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On April 24, the CFPB released its latest edition of Supervisory Highlights detailing the agency’s actions taken to combat “junk fees” it alleges are charged by mortgage servicers. This spotlight on fees in mortgage servicing marks a continuation of previous CFPB exam work on the agency’s ongoing efforts to combat excessive fees affecting consumers in personal banking, student and auto loans in addition to mortgage servicing.

In its most recent edition of Supervisory Highlights, CFPB examiners cited violations for the following practices:

  • Illegally charging property inspection fees. CFPB examiners found that some servicers improperly charged property inspection fees on Fannie Mae loans, in contravention of the Fannie Mae Servicing Guidelines. The Bureau found that, in some cases, servicers would charge a property inspection fee even though the property was borrower or tenant occupied and quality right party contact had been established within 30 days, the borrower had made a full payment within the last 30 days, or the borrower was performing under a loss mitigation option.
  • Unfair late fees. Mortgage servicers were found to have engaged in unfair acts and practices by imposing unauthorized fees on homeowners that exceeded the amount in the loan agreement, and/or (2) charging late fees even though borrowers had loss mitigation agreements that should have prevented the fees.
  • Fee violations related to COVID-19. During the COVID-19 pandemic, servicers offered loan modifications under Regulation X but they failed to waive fees after borrowers accepted the modifications.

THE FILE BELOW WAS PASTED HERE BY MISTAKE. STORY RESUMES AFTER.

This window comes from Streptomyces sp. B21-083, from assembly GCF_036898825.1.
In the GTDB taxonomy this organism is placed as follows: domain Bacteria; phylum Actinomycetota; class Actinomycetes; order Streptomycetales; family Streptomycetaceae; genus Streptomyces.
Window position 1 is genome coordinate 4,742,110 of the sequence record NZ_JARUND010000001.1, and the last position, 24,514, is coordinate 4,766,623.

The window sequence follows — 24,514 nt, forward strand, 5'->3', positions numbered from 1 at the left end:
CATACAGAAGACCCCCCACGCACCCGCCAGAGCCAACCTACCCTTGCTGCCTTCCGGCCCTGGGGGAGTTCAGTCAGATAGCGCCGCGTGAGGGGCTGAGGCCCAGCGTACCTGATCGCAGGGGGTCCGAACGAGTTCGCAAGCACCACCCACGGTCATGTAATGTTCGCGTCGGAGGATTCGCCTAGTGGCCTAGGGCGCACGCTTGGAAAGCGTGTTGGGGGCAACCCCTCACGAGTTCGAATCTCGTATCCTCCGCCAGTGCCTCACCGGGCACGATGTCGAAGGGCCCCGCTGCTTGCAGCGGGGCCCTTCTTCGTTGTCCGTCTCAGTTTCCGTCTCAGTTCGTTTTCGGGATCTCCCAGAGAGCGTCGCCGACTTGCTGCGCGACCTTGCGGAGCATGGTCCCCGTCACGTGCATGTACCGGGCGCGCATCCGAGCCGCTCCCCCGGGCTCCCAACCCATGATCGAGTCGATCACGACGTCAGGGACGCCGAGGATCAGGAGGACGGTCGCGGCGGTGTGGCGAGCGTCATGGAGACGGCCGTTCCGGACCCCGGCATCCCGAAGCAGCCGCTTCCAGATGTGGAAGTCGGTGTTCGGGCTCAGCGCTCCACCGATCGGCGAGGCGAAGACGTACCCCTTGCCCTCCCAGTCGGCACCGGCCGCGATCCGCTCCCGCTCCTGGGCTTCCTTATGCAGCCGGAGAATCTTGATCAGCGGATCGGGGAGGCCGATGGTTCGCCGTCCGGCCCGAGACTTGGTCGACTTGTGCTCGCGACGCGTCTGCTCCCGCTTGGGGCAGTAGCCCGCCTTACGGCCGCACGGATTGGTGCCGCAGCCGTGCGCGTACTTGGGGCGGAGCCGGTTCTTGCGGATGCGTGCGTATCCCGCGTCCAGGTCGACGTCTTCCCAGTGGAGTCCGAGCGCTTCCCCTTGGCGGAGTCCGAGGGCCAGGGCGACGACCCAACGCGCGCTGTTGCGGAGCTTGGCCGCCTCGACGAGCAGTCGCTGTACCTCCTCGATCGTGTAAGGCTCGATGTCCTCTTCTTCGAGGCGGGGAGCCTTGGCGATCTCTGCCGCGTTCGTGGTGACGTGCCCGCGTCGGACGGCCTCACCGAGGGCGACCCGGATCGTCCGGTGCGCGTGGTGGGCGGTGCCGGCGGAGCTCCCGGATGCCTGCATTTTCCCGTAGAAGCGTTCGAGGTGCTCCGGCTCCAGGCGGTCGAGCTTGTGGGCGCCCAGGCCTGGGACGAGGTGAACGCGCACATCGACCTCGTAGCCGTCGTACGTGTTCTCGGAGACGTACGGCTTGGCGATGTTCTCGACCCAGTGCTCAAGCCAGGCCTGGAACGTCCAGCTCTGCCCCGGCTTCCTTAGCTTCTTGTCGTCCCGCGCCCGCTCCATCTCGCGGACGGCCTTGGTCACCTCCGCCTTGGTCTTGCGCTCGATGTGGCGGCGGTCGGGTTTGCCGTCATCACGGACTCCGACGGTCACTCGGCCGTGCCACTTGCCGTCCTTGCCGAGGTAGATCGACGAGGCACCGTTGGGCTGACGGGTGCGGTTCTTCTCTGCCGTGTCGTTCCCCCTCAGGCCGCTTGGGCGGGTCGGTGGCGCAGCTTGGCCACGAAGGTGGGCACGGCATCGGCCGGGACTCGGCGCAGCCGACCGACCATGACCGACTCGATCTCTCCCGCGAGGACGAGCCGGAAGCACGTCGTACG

• Failing to provide appropriate description of fees in periodic statements. Examiners found servicers failed to provide a “brief description of certain fees and charges” on periodic statements in violation of Regulation Z. Instead, used the generic term “service fee” without any other information.
  • Mismanagement of Tax and Insurance Payments. Servicers accepting payments for property taxes and insurance failed to remit them promptly, causing penalties for borrowers. According to the Bureau, complaints were often necessary for servicers to take responsibility for these issues.
  • Deceptive Practices in Evaluating Repayment Options. Examiners found instances where borrowers were approved for loss mitigation options when in fact no determination had been made. Some were wrongly informed of missed payments and urged to seek repayment options and others’ requests for help were improperly denied.
  • Escrow violations. Servicers were cited for failure to make timely disbursements from consumer escrow accounts in compliance with Regulation X. The Bureau found that servicers attempted to make disbursements in a timely manner, but the payments did not reach the recipients. The servicers then took months to reissue the payments. As a result, borrowers incurred penalties due to the late payments.

Putting It Into Practice: This recent announcement indicates that the CFPB has no intention of slowing its crackdown on what it calls “junk fees” (previously discussed here, here and here). The Bureau also seems focused on ensuring that servicers took appropriate measures to assist borrowers and fulfil their compliance obligations during the COVID-19 pandemic.